"Well, I'm sorry to disappoint you, but a marriage has not been arranged. To coin a phrase - we're just good friends!"
IN THIS ONE... Arcturus is dealt with, but Hepesh starts a civil war. The Doctor turns Aggador into a pet. And Jo thinks of staying on Peladon.
REVIEW: It's almost a botched ending. In the opening minute, the staging is cleared up and you see, in too quick an edit, an Ice Warrior zap and kill Arcturus before it can fire off a shot. And then the Doctor's explaining the whole plot of the evil delegate and high priest Hepesh in an alliance to keep the Federation away from Peladon, each for their own reasons. It's a massive info-dump that isn't earned because it makes the Doctor make statements about things he couldn't possibly know for sure. And it seems like the story ends with 23 minutes to spare. But then you realize there's a story after the story, and that's rather well handled! Hepesh is still at large and massing troops to force Peladon to take his isolationist stance, the delegates' communicators have been sabotaged so they can't call for help or instructions, and there's still the chance a galactic incident could break out because Martians just killed the delegate from another world with whom they've had tensions (an amusing game is to see if you can blame the whole story on some Ice Warrior ploy to take out one of their enemies and conduct a back door invasion of "Federation peacekeepers", but that's certainly not the script's intent). The battle in the throne room is very well choreographed, dynamic, exciting and threatening, which leaves only Hepesh super-humanly knocking Grun upside the head with a boulder as the only sour note beyond those opening minutes.
Arcturus was the only irredeemable villain of the story, and probably because he never got a chance to explain his side of it. Writer Brian Hayles otherwise gives everybody else a shot. Grun, possibly driven by guilt for having followed Hepesh, allies with the Doctor. Aggador, the monster, is turned into a lovable dog that likewise turns on Hepesh, with deadlier results, so the Doctor's smart to later prevent him from putting his paws on him, even affectionately. (The way he turns on Hepesh also makes me wonder if the poor beast was being abused. Hepesh uses a flaming torch to control him and it triggers his rage.) The Ice Warriors, former Doctor Who monsters, prove to be reliable goodies. And even Hepesh gracefully concedes he might have been wrong even as he breathes his last. So it makes perfect sense that King Peladon should show mercy to Hepesh's men, just as the writer makes us forgive his characters their trespasses. His grief at losing his second father figure in as many days is actually rather touching (or am I still reeling from watching The Angels Take Manhattan?).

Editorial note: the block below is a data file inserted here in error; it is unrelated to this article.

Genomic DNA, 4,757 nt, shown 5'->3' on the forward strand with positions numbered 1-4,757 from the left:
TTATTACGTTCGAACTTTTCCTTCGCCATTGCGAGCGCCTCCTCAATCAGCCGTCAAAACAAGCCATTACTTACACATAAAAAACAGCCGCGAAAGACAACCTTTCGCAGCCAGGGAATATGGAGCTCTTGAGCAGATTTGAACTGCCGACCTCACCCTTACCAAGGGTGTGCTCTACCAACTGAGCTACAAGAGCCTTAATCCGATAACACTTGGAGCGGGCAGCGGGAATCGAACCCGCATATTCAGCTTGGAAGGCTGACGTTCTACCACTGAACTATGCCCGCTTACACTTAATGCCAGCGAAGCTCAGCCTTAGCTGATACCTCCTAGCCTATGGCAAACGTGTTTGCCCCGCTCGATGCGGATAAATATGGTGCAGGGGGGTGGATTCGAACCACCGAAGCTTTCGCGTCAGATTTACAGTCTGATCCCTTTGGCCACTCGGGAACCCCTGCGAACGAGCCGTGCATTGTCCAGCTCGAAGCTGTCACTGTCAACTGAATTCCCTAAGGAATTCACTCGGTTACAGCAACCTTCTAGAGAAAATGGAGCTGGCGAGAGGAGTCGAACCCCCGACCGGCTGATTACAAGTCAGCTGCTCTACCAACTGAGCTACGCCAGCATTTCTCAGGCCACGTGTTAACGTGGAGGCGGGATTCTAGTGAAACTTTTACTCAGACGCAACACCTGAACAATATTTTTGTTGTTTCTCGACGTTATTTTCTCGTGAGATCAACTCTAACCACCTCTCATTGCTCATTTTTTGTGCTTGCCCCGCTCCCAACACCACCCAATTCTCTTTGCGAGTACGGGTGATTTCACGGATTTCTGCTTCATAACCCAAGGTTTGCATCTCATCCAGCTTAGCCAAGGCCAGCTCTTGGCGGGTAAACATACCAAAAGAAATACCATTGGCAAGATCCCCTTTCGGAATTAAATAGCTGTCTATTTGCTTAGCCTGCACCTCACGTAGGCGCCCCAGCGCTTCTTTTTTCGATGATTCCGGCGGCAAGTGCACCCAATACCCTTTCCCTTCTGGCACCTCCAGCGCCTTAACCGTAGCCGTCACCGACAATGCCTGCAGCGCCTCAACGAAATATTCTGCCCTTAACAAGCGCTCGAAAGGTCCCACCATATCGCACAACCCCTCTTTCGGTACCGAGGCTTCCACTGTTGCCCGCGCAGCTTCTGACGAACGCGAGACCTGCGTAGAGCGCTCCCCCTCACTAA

Forced to play the political game to its natural end, Jo finds that she's in over her head, her power as a princess only working locally, but Peladon offers to turn the lie into truth. She's torn and leaves with the Doctor, but for once, I'd accept a companion leaving for love. The chemistry and emotionally honest relationship between her and the King is set up from the beginning, and I believe it. Other stories where companions suddenly decide to leave because they've met a boy they fancy in the last episode don't even compare. In any case, it perhaps wouldn't have been possible for her to stay without fear of retaliation for posing as Earth royalty, not with the real Earth delegate finally showing up and pulling the old "Doctor who?" joke.
THEORIES: At the very end, the Doctor finally acknowledges that the Time Lords must have been steering the TARDIS to this historical crisis point, but we're never told WHY? Theories on this point are many. Does Peladon have some crucial role to play within the Federation in the future? Are the Time Lords worried that Arcturus could cause problems down the line if they get what they want? Could events left to unfold normally have caused some devastating war they want to prevent? Does Peladon have some rare mineral used in TARDIS construction (as Varos does) that needs to be mined? Is the Galaxy Five mentioned in The Monster of Peladon related to the Fifth Galaxy that allies with the Daleks in The Daleks' Master Plan? And if so, could this be a preemptive strike in the Time War to make sure Dalek forces don't get an early foothold in Muter's Spiral (i.e. the Milky Way - Gallifrey and Earth are in the same galaxy)? Or how about a timey-wimey explanation in which the Doctor's later visit was chronicled, so the Time Lords ensure he gets a warm welcome?
VERSIONS: In the Target novelization, Alpha Centauri changes color with its moods. The illustrations show Aggador to be twice the size it is on television.
REWATCHABILITY: Medium-High - After a gauche opening, the story manages some satisfying intrigue, action, character development and humor.
STORY REWATCHABILITY: Medium-High - I dreaded watching a Peladon story again, but I was remembering the longueurs in The Monster of Peladon which comes later. The Curse of Peladon mixes political intrigue with a fair murder mystery and some surprisingly effective action, with a varied cast of characters and a huge role for Jo Grant. Which wasn't license to return to the planet, but that's a story for another day.